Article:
96-year-old Jeraldine "Jerry" Brown says it was her Chickasaw family members who taught her how to love life. Her Chickasaw roots run deep; descended from the Colbert family (the notable Levi Colbert and Gov. Winchester Colbert included), Jerry's grandfather, Joseph Edwin Colbert, served as the first secretary of the Chickasaw legislature from 1902 to 1907. Jerry's mother, Annie Rennie-Colbert Meek, attended the notorious Bloomfield Academy, a boarding school for Chickasaw girls.
A lifelong resident of the Oklahoma City area, Jerry graduated from Classen High School in 1939, where she played field hockey, volleyball and contributed to the school's Latin newspaper. There was never any question that she would attend college, she said; in 1943, she graduated from Oklahoma A&M (now Oklahoma State University) with a bachelor's degree in education. Two months later, she enlisted in the Women's Army Auxiliary Corps and became one of the first female members of the U.S. military.
Because she took a photography class in college, Jerry was selected for a top-secret assignment at the Pentagon's Photo Intelligence Lab, a division of the military that makes decisions about strategic plans and attacks using photographic evidence and intelligence collected from around the world. Because her work was considered top-secret, an armed guard was posted in the dark room with her and her colleagues.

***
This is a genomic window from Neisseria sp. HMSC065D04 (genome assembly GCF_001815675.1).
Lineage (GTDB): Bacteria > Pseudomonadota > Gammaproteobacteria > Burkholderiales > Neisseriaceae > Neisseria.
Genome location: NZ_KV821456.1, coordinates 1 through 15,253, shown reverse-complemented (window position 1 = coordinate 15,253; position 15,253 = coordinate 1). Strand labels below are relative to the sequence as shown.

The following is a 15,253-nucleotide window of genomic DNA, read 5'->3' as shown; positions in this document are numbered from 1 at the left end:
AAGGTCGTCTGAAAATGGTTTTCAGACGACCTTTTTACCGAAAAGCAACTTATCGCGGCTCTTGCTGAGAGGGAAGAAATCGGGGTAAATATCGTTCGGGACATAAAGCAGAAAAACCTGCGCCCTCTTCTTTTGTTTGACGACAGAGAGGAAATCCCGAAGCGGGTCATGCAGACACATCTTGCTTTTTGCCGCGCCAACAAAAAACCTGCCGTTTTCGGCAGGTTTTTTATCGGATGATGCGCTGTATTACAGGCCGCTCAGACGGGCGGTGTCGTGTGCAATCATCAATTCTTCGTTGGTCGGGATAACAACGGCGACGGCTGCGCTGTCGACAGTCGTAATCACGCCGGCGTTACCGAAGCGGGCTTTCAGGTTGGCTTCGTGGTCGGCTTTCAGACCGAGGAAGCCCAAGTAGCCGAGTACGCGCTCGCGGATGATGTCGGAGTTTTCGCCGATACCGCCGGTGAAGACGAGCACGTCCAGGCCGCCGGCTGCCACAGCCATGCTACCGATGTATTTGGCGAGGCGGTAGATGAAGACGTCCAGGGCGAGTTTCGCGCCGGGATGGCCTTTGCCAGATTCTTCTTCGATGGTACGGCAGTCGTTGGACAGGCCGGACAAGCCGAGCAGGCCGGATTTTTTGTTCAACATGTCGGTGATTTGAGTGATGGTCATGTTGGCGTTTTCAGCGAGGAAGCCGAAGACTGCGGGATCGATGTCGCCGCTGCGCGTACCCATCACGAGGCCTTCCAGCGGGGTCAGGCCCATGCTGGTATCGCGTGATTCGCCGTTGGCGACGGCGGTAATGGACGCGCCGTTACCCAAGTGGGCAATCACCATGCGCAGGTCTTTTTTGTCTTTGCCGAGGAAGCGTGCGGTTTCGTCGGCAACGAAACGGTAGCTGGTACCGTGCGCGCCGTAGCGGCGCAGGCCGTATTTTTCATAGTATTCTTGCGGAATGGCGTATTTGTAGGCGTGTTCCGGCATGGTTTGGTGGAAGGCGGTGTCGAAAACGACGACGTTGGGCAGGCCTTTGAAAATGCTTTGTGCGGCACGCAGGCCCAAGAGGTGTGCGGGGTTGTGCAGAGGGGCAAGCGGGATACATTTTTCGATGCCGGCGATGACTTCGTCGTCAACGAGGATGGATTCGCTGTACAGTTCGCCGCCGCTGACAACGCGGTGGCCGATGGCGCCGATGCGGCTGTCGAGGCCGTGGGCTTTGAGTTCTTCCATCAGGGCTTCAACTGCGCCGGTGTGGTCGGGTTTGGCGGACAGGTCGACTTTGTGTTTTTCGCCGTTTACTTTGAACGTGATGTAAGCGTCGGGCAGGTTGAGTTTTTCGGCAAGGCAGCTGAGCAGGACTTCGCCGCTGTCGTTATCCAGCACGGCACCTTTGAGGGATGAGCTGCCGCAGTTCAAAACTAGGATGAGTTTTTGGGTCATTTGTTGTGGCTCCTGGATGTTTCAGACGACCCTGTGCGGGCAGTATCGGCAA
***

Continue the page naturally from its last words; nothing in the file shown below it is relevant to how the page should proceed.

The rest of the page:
It was in the Photo Intelligence Lab that Jerry became one of the first people in the world to witness the destruction following the dropping of the first atomic bomb. Looking back, Jerry says she was part of something important in keeping democracy and freedom alive in the United States.
She was discharged from the Army in 1945 and returned home to Oklahoma, where she married Syl Meek, had two children and worked as a teacher until the esteemed age of 90. Today, Jerry can be found at the OU Medical Center in Edmond, Oklahoma, where she works as a volunteer. Sitting at home, she says, is no option; she enjoys being around people and helping them to the best of her abilities.
Jerry notes that when she was growing up, a woman's only option was to be a stenographer or teacher. Now, she says, a woman can do anything she sets her heart to if she's willing to work hard, and she's especially proud of the way the Chickasaw Nation supports young women and girls in achieving their goals.